Book Blogging 101: Discussions

So, I love writing discussion posts as you can probably tell. That doesn’t mean everyone else does, or that they find it easy. In fact, a lot of us book bloggers struggle with writing discussions simply because, we’re not sure what to discuss.

Let’s recap briefly what exactly a discussion is, before we dive into how to create this content type.


Definition: you can discuss anything you like, a book related topic, writing related the world is YOUR oyster. This is YOUR blog so discuss whatever you want.

Pros: discussions can be fun to write, at least for me, providing you find a topic you want to discuss

Cons: you may find yourself wondering what to discuss. Never fear, just think of something, you fancy talking about on your blog. Got something? Go, go, go!

Stats: higher stats as we do love discussing with one another!

Today I’m going to break apart this content type, with various ways you can approach it. Along with linking to some help posts with ideas for discussions. I may enjoy them, I may have a ton of ideas for them but I still enjoy reading other people’s lists to help jump start some of mine.

Lists & Top # ____

See I’ve realised that lists, are discussions of a sort, you make a list but for each point you’re explaining it. Discussing it with your audience therefore lists do count as a discussion. We all love a good list here. What’s great is the list can be on anything. Book related, blog related or something else entirely. Let your imagination run wild, make a list and then explain it.

Top # are a type of list, one I use a lot because the title is great. Top 5 for example is a great pull to get people to visit, we like numbers apparently. Including that in your post title will be helpful in the long run, it also means you get to think of 5 things.

Again, the topic is totally up to you! Maybe it’s Top 5 Paranormal Book Series which I did a while back, or top 7 things you wish you’d known before starting your blog. (oh lookie, two ideas for you!)

Weighing Pros and Cons

Styled as more of a debate I guess, you take a topic and weigh the pros and cons of said topic. Either as a way to inform others, entertain others or for yourself if that’s how you roll. Pros and cons of online book shopping? (oh look a free topic for you to use *winks*)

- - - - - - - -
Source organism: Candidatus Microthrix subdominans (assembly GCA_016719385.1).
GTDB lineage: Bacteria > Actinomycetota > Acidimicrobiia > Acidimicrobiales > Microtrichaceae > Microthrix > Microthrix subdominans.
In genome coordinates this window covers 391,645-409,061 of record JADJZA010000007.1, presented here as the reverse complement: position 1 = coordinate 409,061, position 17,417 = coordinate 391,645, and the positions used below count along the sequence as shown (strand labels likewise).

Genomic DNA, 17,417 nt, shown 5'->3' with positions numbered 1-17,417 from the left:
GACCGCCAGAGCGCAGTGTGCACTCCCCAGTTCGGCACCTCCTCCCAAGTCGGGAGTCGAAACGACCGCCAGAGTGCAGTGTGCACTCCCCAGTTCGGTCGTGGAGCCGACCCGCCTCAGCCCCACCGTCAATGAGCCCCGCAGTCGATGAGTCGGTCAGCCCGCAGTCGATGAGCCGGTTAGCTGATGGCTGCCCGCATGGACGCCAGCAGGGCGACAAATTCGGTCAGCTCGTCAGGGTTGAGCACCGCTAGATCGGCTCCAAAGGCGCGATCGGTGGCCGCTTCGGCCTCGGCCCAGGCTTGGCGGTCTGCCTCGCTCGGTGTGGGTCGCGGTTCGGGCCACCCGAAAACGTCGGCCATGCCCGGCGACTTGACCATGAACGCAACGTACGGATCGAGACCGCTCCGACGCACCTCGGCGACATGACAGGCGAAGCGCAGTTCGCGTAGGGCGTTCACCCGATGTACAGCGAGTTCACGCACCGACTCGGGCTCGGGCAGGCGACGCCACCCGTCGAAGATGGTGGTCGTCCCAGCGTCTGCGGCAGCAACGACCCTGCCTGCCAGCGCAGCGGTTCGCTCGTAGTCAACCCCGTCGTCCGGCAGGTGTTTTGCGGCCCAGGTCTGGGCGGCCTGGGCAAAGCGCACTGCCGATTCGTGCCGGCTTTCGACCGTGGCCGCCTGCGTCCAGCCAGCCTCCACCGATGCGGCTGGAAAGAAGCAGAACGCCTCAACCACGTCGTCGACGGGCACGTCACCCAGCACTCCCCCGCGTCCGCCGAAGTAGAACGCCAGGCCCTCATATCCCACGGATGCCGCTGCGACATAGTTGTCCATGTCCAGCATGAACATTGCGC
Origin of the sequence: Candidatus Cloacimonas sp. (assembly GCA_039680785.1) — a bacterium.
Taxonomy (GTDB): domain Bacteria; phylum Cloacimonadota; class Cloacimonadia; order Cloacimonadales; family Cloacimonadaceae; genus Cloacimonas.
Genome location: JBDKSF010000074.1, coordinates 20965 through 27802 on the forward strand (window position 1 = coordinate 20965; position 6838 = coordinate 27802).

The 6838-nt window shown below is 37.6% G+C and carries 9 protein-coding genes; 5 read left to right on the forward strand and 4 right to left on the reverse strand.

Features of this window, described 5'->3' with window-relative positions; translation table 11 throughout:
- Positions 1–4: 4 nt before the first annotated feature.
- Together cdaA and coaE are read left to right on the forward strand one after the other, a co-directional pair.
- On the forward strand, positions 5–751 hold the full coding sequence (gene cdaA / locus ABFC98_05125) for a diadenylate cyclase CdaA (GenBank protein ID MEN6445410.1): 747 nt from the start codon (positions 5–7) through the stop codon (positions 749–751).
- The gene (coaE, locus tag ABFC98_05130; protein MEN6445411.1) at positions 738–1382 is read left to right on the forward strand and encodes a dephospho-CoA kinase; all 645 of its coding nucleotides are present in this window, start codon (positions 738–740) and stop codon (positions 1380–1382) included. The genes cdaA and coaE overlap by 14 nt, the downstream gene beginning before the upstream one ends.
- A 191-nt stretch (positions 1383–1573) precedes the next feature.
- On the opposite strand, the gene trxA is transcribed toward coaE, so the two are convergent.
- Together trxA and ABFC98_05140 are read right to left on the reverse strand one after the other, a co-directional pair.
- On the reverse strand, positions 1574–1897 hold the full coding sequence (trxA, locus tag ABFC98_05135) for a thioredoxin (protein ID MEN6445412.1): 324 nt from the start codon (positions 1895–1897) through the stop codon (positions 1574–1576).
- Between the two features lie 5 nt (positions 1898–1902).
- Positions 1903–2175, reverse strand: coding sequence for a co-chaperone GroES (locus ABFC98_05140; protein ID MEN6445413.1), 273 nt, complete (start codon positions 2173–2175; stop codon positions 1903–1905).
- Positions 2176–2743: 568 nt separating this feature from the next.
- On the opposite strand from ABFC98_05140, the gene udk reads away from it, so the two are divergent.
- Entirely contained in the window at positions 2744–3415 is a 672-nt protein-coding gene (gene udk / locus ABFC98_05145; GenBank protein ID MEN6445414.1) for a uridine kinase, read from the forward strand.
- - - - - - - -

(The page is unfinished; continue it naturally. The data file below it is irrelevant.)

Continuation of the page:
Usually you end, with your overall thoughts on the topic, before asking others what they thought. It’s a fun way to go about discussing things!

Sharing Advice

“But Clo…that isn’t a discussion!”

Hmm it can be, it’s entirely dependent on how about you share the advice. Often though, sharing advice falls into a informative post type, but still prompts a discussion in the comments. People sharing advice in the comments sometimes, so if it prompts a discussion then it’s a discussion.

Your Thoughts & Opinions

This approach is usually woven into the others I’ve shared above, but it can also be an approach on it’s own. For instance My Tools As A Book Blogger is both my thoughts and opinions and me sharing advice.

Again, take any topic and share your thoughts and opinions, of course…depending on the topic you – may want to ask some blogging friends to read through it. Make sure you don’t accidentally offend/insult people in the community.

As you can see, there are many different approaches you can take to discussion posts. Your approach is up to you, maybe you stick to one type for a while, or mix and match.

Just don’t sit there and feel like you have nothing to discuss, I’m sure you do, it just means you gotta sit there and figure it out. With that being said…how exactly do you figure out what you want to discuss?

Methods Of Finding Discussion Posts

So you know you want to write a discussion post, maybe it’s one about blogging. You have the thing you want it to be about blogging but aren’t sure, what aspect to discuss. There are several things you can do, to help you figure out what you want to discuss.

  • read blog post discussion ideas
  • mind maps
  • what do you want to discuss

Read Blog Post Discussion Ideas

I’m just going to link to some of my favourite ones I’ve found, as well as my list for you all (my list is not yet up!). Reading these can help inspire you, give you that topic to write about, you also don’t need to give credit if you don’t want to, as it’s in a list. It’s a free for all basically.

The times you should probably be giving credit, is if a blog post was on a certain topic, which inspired your own post. All you need to do is link back to the post which inspired you, very simple, easy and doesn’t take much to give credit.

100 Book Blog Post Ideas from Bee @ Vivatramp

100 More Book Blog Post Idea from Bee @ Vivatramp

Aimee @ Aimee, Always has The Ultimate List Book Blog Post Topics and Ideas!

Over on Pages Unbound, Briana shares 52 Discussion Post Ideas

Laura @ Boats Against The Current has several awesome lists full of discussion post ideas! 15 Book Blog Post Ideas, 15 More Blog Post Ideas, 15 Blog Post Ideas For Writers

Lastly, if you’re after a boost of confidence as to why YOUR posts matter, then pop over to Cait @ Paper Fury’s post How To Think Up Discussion Post Ideas For Your Blog That Will Thrill Dragons And Humans Alike.

Where she kindly reminds us all, that our take on things matter, as well as gives us a list of posts to check out for MORE ideas! (ps she also explains the whole credit thing a lot better than me, so you know it’s ok to be inspired but don’t copy. If you’re unsure, waddle over to Cait’s post for more info!)

Mind Maps